Jezebel and Elijah. While Jezebel’s and Elijah’s paths cross several times, her threat to kill him is the strongest display of her autocratic leadership.
Pagan Worship. Just like Rehoboam before her, Jezebel meets Shaubroeck et al.’s standard of “provid[ing] a singular and unambiguous version of the group’s identity with which individuals can identify.” In this case, the group’s identity is pagan worship, and Jezebel clears up any misconceptions about that by killing off God’s prophets (1 Kings 18:13). Not only does she kill off the prophets of the Lord, but Jezebel also establishes “ prophets of Baal, and…  prophets of Ahserah, who eat at [her] table” (1 Kings 18:19). Jezebel’s autocratic leadership has turned God’s chosen people to idolatry and tried to remove Him from their nation.
Attempted Murder. Schaubroeck et al. identifies “higher autocratic leadership [as a construct which] represents relatively low sharing of power and information… …as well as relatively high efforts to control… …behaviors.” Unsurprisingly, Jezebel demonstrated an unwillingness to share power with God, Ahab, or anyone else in her life. In the case of Ahab, he just backs down and allows Jezebel free rein, so this dynamic of her personality is difficult to observe in their relationship. However, her rage became unquenchable after God rained fire down from heaven—after her impotent god had failed to do so—and Elijah killed all 850 of her prophets (1 Kings 18:20-40). She thought she could control God’s power, conceal the revelation of His power, and control her subjects’ behavior by preventing them from worshipping Him. She attempted to accomplish this by killing Elijah, but he escaped before she was able to do so.
Jezebel and Naboth. Jezebel’s autocratic leadership is also on display in her murder of Naboth. The same pattern is present here as with Elijah. She sees a threat to her power in the form of Naboth refusing to acquiesce to Ahab’s demands and rather than risk a loss of power, regains control by having him assassinated (1 Kings 21:1-16). In doing so, Jezebel again fulfilled Schaubroeck et al.’s description of autocratic leadership as being characterized by “low sharing of power and… …high efforts to control.”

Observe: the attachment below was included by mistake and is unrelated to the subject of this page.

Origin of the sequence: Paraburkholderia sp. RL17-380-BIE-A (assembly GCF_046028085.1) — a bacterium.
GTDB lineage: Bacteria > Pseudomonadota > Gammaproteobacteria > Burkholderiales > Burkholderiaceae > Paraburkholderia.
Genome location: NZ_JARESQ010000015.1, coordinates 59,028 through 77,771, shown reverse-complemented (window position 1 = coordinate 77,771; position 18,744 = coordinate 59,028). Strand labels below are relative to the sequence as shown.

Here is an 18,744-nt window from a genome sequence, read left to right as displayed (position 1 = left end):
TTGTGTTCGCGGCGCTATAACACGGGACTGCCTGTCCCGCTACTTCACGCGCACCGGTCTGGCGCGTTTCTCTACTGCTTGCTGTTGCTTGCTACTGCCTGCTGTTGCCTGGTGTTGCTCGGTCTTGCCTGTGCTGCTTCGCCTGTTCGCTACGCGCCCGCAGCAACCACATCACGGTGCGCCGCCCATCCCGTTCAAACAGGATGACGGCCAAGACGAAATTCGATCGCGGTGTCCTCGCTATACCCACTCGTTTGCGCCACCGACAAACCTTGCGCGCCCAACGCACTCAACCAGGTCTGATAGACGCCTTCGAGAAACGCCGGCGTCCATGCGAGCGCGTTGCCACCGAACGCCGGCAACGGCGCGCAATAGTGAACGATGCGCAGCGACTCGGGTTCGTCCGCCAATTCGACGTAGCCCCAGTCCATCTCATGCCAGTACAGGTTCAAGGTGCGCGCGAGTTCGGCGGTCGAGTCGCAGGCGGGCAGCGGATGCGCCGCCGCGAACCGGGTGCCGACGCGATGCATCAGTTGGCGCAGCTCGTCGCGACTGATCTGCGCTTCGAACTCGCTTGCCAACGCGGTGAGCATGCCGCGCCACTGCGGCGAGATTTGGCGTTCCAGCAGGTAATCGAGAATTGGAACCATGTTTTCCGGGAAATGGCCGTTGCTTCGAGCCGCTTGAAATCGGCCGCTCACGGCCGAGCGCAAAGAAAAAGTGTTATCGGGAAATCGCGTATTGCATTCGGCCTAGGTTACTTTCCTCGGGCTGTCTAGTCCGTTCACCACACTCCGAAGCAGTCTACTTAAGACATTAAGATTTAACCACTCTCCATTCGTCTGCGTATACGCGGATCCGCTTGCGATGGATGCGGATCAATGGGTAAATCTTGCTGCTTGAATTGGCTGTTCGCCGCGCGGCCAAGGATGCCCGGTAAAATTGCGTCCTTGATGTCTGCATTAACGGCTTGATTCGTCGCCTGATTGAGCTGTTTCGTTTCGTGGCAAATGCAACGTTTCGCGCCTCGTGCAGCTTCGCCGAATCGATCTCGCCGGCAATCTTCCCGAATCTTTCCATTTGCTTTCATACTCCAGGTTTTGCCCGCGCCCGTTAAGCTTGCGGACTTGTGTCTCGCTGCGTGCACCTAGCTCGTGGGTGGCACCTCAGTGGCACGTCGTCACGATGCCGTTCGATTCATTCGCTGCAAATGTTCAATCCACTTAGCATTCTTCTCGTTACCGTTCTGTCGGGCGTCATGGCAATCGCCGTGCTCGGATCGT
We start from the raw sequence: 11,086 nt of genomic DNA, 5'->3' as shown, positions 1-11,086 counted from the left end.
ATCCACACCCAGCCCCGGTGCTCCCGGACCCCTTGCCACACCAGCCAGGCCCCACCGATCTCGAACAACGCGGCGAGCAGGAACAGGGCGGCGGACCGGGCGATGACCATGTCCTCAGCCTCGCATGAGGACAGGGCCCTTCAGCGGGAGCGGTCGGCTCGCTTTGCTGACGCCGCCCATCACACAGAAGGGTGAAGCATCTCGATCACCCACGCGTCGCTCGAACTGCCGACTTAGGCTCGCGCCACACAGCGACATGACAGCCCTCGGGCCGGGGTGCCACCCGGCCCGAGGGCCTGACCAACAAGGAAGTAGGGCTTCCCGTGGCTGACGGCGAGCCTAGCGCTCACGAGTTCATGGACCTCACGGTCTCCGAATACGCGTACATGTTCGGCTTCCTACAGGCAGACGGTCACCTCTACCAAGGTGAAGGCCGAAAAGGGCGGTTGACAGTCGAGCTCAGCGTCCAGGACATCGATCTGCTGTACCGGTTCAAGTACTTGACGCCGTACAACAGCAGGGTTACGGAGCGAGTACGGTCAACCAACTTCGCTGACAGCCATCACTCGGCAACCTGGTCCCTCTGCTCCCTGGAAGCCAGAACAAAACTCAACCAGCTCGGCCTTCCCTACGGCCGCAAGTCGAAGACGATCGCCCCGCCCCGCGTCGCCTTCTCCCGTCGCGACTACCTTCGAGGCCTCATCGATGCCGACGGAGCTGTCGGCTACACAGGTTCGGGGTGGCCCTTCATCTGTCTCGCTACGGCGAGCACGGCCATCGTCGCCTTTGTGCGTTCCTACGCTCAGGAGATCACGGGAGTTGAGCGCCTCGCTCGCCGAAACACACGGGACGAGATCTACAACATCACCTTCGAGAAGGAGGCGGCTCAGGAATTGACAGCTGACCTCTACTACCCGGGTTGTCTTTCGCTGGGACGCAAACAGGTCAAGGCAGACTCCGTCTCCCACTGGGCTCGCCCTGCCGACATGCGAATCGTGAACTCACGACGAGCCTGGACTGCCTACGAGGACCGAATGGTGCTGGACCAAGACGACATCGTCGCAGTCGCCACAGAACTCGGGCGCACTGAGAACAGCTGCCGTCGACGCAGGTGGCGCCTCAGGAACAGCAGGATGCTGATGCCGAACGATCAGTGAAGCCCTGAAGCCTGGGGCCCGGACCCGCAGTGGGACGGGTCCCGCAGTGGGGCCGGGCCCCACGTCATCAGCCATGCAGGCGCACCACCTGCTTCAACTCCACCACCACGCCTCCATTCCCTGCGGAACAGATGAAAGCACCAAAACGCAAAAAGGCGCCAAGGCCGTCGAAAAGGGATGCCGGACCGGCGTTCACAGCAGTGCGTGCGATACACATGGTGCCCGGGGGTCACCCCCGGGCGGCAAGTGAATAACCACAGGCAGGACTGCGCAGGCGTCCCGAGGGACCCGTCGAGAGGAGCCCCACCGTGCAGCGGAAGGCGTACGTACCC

The results of autocratic leadership in the case of these two leaders were so catastrophic that literally any other leadership style would have been a significant improvement.
Servant Leadership for Rehoboam
In the case of Rehoboam, a servant leadership style seems to be the best fit for his situation. Rehoboam has the same team of advisors that served his father Solomon, the wisest man ever. Those advisors told him “If you will be a servant to these people today, and serve them, and answer them, and speak good words to them, then they will be your servants forever” (1 Kings 12:7). Long before modern scholarship rediscovered servant leadership, these advisors knew what Lu et al. discovered millennia later, “that servant leadership is significantly associated with better… …attitudes, less turnover, better organizational citizenship behavior…, …and increased performance.” Rehoboam would likely have preferred this result to what he achieved using autocratic leadership, circumstances which Chukwusa would have likely described as “hostile attitudes… [and] …high labour turnover and absenteeism.”